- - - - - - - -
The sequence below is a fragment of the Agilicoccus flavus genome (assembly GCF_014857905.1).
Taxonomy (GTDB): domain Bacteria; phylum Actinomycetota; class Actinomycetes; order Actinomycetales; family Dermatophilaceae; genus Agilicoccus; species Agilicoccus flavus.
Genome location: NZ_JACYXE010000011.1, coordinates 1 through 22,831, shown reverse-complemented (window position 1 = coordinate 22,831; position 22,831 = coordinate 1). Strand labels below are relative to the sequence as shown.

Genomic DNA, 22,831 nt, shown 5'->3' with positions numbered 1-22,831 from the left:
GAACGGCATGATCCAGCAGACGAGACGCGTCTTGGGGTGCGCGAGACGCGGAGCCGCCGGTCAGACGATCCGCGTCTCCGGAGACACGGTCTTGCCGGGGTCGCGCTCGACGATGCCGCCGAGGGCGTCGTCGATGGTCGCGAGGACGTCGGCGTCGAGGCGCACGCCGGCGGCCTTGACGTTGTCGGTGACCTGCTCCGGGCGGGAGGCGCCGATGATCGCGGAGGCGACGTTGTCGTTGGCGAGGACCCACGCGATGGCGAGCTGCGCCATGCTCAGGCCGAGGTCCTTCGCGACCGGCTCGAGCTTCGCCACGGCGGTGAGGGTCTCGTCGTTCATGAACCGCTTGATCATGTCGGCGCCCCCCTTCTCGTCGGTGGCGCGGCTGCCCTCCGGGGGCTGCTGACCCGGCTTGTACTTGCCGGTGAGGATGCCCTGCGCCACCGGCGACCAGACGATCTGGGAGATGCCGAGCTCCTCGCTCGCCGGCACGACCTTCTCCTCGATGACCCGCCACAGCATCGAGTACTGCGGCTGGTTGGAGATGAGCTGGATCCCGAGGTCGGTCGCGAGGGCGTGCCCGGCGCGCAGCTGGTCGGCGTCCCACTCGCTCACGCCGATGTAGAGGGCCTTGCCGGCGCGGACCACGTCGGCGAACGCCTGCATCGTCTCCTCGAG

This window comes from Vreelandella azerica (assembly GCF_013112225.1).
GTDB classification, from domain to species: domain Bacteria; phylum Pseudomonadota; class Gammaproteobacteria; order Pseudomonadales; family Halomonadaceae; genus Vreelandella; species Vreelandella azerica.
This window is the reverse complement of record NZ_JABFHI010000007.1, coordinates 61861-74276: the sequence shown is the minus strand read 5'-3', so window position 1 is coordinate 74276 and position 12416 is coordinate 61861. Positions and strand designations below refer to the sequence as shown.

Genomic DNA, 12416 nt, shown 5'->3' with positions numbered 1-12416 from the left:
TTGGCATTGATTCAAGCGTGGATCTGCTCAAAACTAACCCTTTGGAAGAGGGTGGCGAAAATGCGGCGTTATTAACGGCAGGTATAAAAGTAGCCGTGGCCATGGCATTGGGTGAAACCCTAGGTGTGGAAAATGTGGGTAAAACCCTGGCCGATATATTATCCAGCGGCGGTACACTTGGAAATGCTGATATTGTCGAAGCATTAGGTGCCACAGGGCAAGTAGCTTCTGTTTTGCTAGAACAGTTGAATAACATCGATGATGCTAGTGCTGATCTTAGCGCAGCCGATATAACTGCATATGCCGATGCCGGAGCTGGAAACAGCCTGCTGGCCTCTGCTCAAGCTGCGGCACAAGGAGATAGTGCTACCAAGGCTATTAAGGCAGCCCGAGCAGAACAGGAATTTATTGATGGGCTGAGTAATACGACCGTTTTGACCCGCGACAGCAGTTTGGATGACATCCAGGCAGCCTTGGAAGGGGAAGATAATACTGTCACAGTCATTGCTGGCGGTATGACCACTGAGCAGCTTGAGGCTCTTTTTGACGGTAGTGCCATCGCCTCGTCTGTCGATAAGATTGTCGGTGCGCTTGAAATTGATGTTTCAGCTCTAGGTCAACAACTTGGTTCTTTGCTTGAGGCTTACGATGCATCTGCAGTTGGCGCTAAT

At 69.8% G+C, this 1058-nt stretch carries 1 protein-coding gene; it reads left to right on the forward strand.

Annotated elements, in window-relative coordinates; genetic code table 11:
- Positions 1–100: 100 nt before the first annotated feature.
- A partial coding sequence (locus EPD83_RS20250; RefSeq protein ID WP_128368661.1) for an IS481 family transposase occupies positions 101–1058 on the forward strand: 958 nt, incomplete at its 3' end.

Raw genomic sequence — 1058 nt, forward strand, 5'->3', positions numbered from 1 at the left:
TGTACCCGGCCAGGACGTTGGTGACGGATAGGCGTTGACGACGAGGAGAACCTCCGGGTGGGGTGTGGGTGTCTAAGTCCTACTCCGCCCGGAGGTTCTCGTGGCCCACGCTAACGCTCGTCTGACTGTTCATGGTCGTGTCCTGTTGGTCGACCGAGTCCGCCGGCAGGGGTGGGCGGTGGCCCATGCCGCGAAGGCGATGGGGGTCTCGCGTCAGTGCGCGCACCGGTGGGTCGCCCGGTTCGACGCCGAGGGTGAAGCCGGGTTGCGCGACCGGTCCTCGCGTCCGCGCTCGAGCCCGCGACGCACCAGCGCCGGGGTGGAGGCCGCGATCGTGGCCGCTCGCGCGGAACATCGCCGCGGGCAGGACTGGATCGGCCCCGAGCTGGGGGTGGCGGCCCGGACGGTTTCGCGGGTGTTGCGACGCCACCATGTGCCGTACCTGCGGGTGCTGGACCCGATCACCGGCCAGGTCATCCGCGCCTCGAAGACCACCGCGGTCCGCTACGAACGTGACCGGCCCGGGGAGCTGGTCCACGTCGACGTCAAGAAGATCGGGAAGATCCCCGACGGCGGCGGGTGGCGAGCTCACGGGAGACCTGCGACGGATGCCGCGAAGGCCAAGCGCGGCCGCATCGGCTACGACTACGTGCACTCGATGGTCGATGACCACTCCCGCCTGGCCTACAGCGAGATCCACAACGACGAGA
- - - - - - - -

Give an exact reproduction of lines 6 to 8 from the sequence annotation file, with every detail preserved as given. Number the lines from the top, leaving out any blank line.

This window comes from Vreelandella azerica (assembly GCF_013112225.1).
GTDB classification, from domain to species: domain Bacteria; phylum Pseudomonadota; class Gammaproteobacteria; order Pseudomonadales; family Halomonadaceae; genus Vreelandella; species Vreelandella azerica.
This window is the reverse complement of record NZ_JABFHI010000007.1, coordinates 61861-74276: the sequence shown is the minus strand read 5'-3', so window position 1 is coordinate 74276 and position 12416 is coordinate 61861. Positions and strand designations below refer to the sequence as shown.